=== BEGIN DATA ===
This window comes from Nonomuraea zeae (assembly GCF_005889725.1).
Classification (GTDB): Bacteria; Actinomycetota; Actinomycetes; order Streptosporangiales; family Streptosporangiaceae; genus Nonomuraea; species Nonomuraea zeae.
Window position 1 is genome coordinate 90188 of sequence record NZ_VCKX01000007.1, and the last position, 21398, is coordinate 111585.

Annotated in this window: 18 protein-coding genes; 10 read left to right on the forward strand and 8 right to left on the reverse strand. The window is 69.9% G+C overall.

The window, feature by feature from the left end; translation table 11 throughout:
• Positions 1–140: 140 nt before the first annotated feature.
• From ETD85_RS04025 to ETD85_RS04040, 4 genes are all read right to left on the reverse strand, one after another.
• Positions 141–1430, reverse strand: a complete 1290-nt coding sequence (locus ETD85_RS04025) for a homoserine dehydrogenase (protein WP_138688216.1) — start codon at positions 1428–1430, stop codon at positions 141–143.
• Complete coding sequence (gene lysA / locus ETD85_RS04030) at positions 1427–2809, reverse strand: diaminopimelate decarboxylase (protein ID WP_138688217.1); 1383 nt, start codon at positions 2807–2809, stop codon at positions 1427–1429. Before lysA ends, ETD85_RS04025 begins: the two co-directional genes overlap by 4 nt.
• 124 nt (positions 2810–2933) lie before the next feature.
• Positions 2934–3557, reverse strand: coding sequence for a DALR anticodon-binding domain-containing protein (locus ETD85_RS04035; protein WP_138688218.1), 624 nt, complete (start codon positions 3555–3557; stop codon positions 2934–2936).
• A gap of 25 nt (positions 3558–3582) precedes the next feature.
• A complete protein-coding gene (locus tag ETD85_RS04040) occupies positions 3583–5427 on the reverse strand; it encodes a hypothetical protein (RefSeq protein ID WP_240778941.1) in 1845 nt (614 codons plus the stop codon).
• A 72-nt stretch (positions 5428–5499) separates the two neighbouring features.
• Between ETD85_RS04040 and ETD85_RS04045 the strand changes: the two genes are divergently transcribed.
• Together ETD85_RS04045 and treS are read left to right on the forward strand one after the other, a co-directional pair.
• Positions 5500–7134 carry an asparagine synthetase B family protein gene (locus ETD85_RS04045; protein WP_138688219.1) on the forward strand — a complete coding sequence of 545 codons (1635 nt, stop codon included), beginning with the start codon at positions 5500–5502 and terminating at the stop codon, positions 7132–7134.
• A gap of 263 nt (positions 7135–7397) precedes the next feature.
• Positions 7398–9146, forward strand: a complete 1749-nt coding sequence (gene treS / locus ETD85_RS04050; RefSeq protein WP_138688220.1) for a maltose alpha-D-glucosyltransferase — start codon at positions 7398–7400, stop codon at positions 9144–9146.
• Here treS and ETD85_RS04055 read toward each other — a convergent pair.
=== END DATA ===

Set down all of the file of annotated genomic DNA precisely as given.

This window comes from Nonomuraea zeae (assembly GCF_005889725.1).
Classification (GTDB): Bacteria; Actinomycetota; Actinomycetes; order Streptosporangiales; family Streptosporangiaceae; genus Nonomuraea; species Nonomuraea zeae.
Window position 1 is genome coordinate 90188 of sequence record NZ_VCKX01000007.1, and the last position, 21398, is coordinate 111585.

Annotated in this window: 18 protein-coding genes; 10 read left to right on the forward strand and 8 right to left on the reverse strand. The window is 69.9% G+C overall.

The window, feature by feature from the left end; translation table 11 throughout:
• Positions 1–140: 140 nt before the first annotated feature.
• From ETD85_RS04025 to ETD85_RS04040, 4 genes are all read right to left on the reverse strand, one after another.
• Positions 141–1430, reverse strand: a complete 1290-nt coding sequence (locus ETD85_RS04025) for a homoserine dehydrogenase (protein WP_138688216.1) — start codon at positions 1428–1430, stop codon at positions 141–143.
• Complete coding sequence (gene lysA / locus ETD85_RS04030) at positions 1427–2809, reverse strand: diaminopimelate decarboxylase (protein ID WP_138688217.1); 1383 nt, start codon at positions 2807–2809, stop codon at positions 1427–1429. Before lysA ends, ETD85_RS04025 begins: the two co-directional genes overlap by 4 nt.
• 124 nt (positions 2810–2933) lie before the next feature.
• Positions 2934–3557, reverse strand: coding sequence for a DALR anticodon-binding domain-containing protein (locus ETD85_RS04035; protein WP_138688218.1), 624 nt, complete (start codon positions 3555–3557; stop codon positions 2934–2936).
• A gap of 25 nt (positions 3558–3582) precedes the next feature.
• A complete protein-coding gene (locus tag ETD85_RS04040) occupies positions 3583–5427 on the reverse strand; it encodes a hypothetical protein (RefSeq protein ID WP_240778941.1) in 1845 nt (614 codons plus the stop codon).
• A 72-nt stretch (positions 5428–5499) separates the two neighbouring features.
• Between ETD85_RS04040 and ETD85_RS04045 the strand changes: the two genes are divergently transcribed.
• Together ETD85_RS04045 and treS are read left to right on the forward strand one after the other, a co-directional pair.
• Positions 5500–7134 carry an asparagine synthetase B family protein gene (locus ETD85_RS04045; protein WP_138688219.1) on the forward strand — a complete coding sequence of 545 codons (1635 nt, stop codon included), beginning with the start codon at positions 5500–5502 and terminating at the stop codon, positions 7132–7134.
• A gap of 263 nt (positions 7135–7397) precedes the next feature.
• Positions 7398–9146, forward strand: a complete 1749-nt coding sequence (gene treS / locus ETD85_RS04050; RefSeq protein WP_138688220.1) for a maltose alpha-D-glucosyltransferase — start codon at positions 7398–7400, stop codon at positions 9144–9146.
• Here treS and ETD85_RS04055 read toward each other — a convergent pair.